Noroviruses are a highly diverse group of single-stranded RNA viruses. There are two genogroups (I and II), comprising 9 and 22 genotypes, respectively , that principally cause disease in humans. Despite this great diversity, norovirus outbreaks in healthcare settings are caused overwhelmingly by GII.4 strains. These viruses also are associated with more severe outcomes, even after accounting for the more vulnerable case-mix that they tend to infect in healthcare settings . The emergence of particular GII.4 variants correlates with periodic increases in the number of outbreaks and the overall magnitude of the annual norovirus epidemic wave. This phenomenon, similar to the antigenic shift seen with influenza viruses, is thought to be due to the emergence of antigenic variants for which there is little or no population immunity [27–31].
Although the role of ward closures, specific cleaning regimes and case isolation in controlling norovirus in healthcare institutions continues to be debated, the evidence to date suggests that the best strategy for preventing the spread of norovirus infections in hospitals is likely to be by preventing direct contact between infected and susceptible patients. The introduction of norovirus into the hospital environment from the community may be practically inevitable; curtailing spread in the hospital could be significantly curtailed through the isolation of patients in single occupancy rooms while receiving care. As proximity to a symptomatic case is a driver of norovirus outbreaks, transmission of norovirus infections is likely to be promoted in an environment in which care is provided in wards with high patient density with limited physical barriers and shared toilet facilities, coupled with patient movement between assessment units and final inpatient destination wards. In nursing homes, density of room occupancy is likely less of a driver of transmission; residents are more mobile and self-sufficient and gather in communal use rooms, all of which can facilitate norovirus transmission.
Predominance of GII.4 strains may be related to both the ability of this genotype to evade herd immunity through continuous evolution, but also because of its ability to attach to a wider range of cellular host receptors that are present in the majority of the population .
Another area gaining interest is the interaction between the gut microbiota and noroviruses [63▪]. Disruption of the gut microbiota following norovirus infection has been described in some patients independent of age, resulting in a loss of diversity and increased Proteobacteria, which may potentially lead to an increased risk of complications, such as postinfection irritable bowel syndrome [7,64]. Microbiota composition changes significantly with age ; a decrease of bifidobacteria, which are thought to play an immune-modulatory role and represent important components of a ‘healthy’ gut microbiota, is known to be associated with the aging process. Among the elderly, the microbiota associated with those in long-term care is less diverse than among those that remain in the community, and that the loss of the ‘community’-like microbiota is associated with ill-health . Kuss et al. demonstrated that the gut flora directly impacts on infectivity and pathogenicity of viruses by facilitating entry and infection through direct virus-bacteria interactions, and the recent observation that norovirus can bind to HBGA-like molecules present in certain gut bacteria provide an interesting avenue to explore the relationship between microbiota composition and norovirus infection, with a potential to inform new therapeutic approaches [63▪]. Therefore, nutritional status, immunosenescence, inflammation, the microbiome and even whether an individual lives in the community or in an institution may all be associated with aging and susceptibility to norovirus. As such, a holistic approach may be required to better understand host factors associated with norovirus disease, and ultimately to inform the design of therapy and prevention.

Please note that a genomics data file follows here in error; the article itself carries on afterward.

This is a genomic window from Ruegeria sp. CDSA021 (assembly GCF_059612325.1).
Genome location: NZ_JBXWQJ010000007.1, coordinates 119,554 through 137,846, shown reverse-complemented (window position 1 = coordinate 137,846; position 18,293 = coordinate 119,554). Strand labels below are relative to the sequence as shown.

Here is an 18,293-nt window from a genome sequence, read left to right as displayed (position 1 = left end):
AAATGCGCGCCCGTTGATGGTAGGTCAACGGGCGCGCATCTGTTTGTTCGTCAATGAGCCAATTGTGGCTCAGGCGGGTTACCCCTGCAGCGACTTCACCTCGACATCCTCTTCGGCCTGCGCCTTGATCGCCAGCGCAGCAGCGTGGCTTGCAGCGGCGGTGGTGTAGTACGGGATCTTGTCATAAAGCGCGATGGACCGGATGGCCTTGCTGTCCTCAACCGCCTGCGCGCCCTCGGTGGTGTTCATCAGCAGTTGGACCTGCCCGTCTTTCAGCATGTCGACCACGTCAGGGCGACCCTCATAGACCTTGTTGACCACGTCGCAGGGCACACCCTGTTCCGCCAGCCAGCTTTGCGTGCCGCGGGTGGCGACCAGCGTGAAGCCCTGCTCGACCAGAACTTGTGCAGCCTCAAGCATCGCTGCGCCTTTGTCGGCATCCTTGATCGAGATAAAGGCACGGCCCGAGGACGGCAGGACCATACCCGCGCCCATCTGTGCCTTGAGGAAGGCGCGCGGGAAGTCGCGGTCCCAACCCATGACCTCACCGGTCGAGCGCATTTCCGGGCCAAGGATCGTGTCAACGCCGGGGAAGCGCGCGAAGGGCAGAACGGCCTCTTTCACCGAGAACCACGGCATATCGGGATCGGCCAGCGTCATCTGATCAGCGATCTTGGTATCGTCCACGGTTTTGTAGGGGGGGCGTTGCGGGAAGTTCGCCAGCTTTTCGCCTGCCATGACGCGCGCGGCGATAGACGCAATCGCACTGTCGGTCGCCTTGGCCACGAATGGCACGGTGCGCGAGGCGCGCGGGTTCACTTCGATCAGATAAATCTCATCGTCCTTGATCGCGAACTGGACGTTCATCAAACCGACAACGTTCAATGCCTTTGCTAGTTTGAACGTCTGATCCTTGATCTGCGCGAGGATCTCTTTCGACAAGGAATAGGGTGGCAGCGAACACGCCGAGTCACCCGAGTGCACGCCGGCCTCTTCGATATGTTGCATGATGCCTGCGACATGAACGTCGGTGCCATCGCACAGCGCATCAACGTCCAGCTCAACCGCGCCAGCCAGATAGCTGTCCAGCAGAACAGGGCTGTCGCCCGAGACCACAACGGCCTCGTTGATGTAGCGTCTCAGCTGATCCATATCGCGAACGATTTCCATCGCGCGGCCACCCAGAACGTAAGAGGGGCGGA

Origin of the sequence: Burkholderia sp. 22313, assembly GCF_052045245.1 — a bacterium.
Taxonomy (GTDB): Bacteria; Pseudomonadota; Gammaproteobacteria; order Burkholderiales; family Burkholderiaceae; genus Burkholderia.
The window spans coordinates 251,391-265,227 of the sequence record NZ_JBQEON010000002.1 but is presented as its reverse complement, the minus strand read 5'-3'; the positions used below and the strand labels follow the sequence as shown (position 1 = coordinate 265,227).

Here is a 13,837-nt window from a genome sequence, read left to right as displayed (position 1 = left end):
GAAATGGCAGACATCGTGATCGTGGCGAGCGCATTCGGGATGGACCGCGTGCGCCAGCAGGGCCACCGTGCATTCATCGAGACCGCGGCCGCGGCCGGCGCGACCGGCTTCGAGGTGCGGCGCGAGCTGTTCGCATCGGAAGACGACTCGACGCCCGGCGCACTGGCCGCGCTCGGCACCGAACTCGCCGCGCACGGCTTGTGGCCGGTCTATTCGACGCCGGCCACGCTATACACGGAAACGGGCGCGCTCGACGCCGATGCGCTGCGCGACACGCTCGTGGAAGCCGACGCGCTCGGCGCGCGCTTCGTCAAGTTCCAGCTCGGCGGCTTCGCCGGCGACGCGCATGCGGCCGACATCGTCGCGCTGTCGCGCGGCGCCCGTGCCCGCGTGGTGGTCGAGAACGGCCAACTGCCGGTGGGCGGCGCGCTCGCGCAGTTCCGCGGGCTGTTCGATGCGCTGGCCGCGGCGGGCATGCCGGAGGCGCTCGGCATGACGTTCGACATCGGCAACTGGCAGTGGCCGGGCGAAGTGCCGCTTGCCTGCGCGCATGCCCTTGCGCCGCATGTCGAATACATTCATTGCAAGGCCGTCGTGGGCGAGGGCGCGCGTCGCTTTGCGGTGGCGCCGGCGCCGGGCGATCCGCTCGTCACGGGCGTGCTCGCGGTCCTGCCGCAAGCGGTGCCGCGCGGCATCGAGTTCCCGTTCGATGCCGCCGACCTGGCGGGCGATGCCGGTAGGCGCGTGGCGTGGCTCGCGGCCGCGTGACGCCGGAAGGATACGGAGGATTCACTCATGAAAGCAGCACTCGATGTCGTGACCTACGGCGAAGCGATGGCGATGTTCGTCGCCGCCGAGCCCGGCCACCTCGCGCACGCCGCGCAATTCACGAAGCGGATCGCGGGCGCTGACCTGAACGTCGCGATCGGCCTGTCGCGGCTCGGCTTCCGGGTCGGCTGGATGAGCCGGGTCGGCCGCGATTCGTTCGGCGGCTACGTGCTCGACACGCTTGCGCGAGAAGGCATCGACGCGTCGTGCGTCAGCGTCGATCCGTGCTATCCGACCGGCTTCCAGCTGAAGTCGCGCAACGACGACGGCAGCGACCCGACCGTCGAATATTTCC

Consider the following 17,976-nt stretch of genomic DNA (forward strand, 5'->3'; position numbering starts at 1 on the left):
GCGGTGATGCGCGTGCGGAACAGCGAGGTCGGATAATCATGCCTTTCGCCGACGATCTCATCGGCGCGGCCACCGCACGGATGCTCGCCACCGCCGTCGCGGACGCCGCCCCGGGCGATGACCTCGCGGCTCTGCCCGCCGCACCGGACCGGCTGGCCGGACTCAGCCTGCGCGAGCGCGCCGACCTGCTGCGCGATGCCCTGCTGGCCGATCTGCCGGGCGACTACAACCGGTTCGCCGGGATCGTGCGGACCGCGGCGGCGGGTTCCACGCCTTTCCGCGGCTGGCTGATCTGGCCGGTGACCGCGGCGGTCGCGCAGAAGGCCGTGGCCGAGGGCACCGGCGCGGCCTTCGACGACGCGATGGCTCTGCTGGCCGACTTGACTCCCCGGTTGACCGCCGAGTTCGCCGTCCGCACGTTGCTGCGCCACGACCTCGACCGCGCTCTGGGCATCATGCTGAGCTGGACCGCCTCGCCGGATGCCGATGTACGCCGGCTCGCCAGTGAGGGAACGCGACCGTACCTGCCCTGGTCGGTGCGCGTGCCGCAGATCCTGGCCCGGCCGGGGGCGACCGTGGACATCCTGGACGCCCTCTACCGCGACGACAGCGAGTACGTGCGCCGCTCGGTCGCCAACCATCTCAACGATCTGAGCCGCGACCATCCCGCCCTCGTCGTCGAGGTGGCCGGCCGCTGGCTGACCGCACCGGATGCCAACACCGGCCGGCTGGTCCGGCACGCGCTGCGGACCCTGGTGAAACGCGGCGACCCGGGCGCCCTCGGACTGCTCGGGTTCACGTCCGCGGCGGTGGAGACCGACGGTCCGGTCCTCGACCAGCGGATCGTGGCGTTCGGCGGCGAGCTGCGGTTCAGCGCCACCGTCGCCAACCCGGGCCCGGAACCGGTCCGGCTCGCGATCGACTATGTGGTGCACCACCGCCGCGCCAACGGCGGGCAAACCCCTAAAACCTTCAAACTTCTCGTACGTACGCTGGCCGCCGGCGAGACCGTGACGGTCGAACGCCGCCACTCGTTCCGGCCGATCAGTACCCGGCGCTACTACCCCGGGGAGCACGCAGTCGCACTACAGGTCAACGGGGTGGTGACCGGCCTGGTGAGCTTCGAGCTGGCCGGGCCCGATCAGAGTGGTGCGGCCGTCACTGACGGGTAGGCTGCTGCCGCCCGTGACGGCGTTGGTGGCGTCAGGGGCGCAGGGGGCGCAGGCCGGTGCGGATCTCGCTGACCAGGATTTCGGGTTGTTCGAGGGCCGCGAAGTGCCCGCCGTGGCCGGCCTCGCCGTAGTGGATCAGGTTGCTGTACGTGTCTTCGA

Significant progress has been made in developing nonreplicating VLP-based vaccines against norovirus. These have shown to be immunogenic and to confer a significant degree of protection (48% against disease and 26% against infection) to challenge in volunteer studies . Multivalent vaccines can induce broad mucosal and systemic blocking antibodies [75,76]. These promising results may, in the near future, lead to phase III clinical trials in different target populations . One of the challenges that any norovirus vaccine must overcome is the need to elicit cross-reactive protection against the diverse population of norovirus genotypes and variant strains within genotypes. Norovirus GII.4 strains are the most prevalent, and their constant evolution is associated with epidemic waves every 2–4 years because of the emergence of antigenically novel strains that escape herd immunity [29–31]. Therefore, an efficacious norovirus vaccine must be able to protect against a variety of antigenically diverse variants of GII.4 noroviruses. If the strategy of employing consensus VLPs to provide protection against the evolving blockade epitopes is not successful, vaccines may need to be reformulated regularly, as is done for influenza vaccines, to incorporate novel antigens [53,77]. However, consensus or chimeric VLP approaches that require only the mutation of certain epitopes may provide a system that is more amenable for rapid production of vaccines that can adapt to emerging strains.
Papers of particular interest, published within the annual period of review, have been highlighted as:
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